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BMKG: No heatwave in Indonesia, just seasonal transition

Jakarta Globe - May 7, 2024

Hendro D Situmorang, Jakarta – The recent high temperatures in Indonesia, according to the Meteorology, Climatology, and Geophysics Agency (BMKG), are not due to a heatwave like those experienced in Thailand and the Philippines. Instead, they are a result of the seasonal transition.

BMKG Head, Dwikorita Karnawati, clarified in Jakarta on Monday, that although a heatwave is affecting several Asian countries, including Thailand and Cambodia, with temperatures reaching up to 52C and 43C, respectively, Indonesia is not experiencing a heatwave. Instead, the country is witnessing high temperatures, which are normal for this time of year.

Dwikorita explained that Indonesia's maritime conditions, warm seas, and mountainous topography lead to increased air movement. As a result, extreme temperature increases can be buffered by periodic rainfall, preventing the occurrence of heatwaves in the Indonesian archipelago.

She further explained that the recent hot temperatures are a result of surface heating due to decreased cloud formation and reduced rainfall. This is common during the transition from the rainy season to the dry season, where the combination of surface heating and relatively high humidity leads to hot and humid conditions.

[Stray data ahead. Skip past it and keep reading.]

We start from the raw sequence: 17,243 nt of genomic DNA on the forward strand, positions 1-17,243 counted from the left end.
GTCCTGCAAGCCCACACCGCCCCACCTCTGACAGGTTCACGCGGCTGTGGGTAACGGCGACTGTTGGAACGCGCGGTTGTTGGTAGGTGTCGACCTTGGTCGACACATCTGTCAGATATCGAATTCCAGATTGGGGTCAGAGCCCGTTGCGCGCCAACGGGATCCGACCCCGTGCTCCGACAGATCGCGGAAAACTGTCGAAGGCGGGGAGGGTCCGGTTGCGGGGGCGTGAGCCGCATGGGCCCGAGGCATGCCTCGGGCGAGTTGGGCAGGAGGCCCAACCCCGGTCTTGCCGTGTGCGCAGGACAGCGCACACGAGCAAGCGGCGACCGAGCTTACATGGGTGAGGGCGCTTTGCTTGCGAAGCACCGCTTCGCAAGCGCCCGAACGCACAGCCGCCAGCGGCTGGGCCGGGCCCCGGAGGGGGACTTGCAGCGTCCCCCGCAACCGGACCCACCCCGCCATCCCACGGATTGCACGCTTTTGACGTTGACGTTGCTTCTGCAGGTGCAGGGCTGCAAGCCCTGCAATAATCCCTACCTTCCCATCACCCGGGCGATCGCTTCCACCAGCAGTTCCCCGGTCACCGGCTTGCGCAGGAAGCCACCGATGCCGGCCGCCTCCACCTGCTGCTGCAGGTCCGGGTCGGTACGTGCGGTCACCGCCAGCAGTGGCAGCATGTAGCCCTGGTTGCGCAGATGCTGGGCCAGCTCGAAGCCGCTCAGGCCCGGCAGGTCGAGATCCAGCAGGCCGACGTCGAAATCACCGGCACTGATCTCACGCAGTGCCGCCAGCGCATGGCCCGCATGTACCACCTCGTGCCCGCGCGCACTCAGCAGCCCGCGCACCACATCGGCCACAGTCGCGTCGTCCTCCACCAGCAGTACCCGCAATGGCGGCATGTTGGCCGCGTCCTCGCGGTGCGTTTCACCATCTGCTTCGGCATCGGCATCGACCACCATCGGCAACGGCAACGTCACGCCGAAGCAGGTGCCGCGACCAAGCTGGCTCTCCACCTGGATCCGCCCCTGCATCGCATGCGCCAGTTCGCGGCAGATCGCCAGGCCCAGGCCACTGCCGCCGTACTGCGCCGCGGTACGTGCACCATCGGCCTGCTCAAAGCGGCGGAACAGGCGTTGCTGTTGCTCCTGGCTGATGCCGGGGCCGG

BMKG's Deputy for Climatology, Ardhasena Sopaheluwakan, reported that the highest maximum air temperature in Indonesia over the past week was recorded in Palu, Central Sulawesi, at 37.8C on April 23.

Maximum air temperatures above 36.5C were also recorded in several other areas, such as Medan, North Sumatra, reaching 37.0C on April 21, Saumlaki, Maluku, reaching a maximum temperature of 37.8C, and Palu, Central Sulawesi, reaching 36.8C on April 23.

As of early May 2024, only 8 percent of Indonesia's territory had entered the dry season. Areas that have entered the dry season include parts of Aceh, parts of North Sumatra, northern Riau, Pangandaran in West Java, parts of Central Sulawesi, and parts of North Maluku. In the coming month, several other areas are expected to enter the dry season, including parts of Nusa Tenggara, parts of Java, parts of Sumatra, parts of South Sulawesi, parts of Maluku, and eastern and southern Papua.

However, approximately 76 percent of Indonesia's territory is still experiencing the rainy season.

In contrast, a heatwave has been affecting several countries in Asia. Vietnam has reported maximum temperatures reaching 44C in some northern and central areas, while in the Philippines, the government has closed schools due to the heatwave phenomenon.

Fachri Radjab, Head of the Climate Change Information Center, explained that this series of heatwaves is likely caused by three factors: the movement of the sun, the El Nino climate phenomenon, and the influence of global warming.

"Hopefully, this situation will not occur in Indonesia," he concluded.

Source: https://jakartaglobe.id/news/bmkg-no-heatwave-in-indonesia-just-seasonal-transitio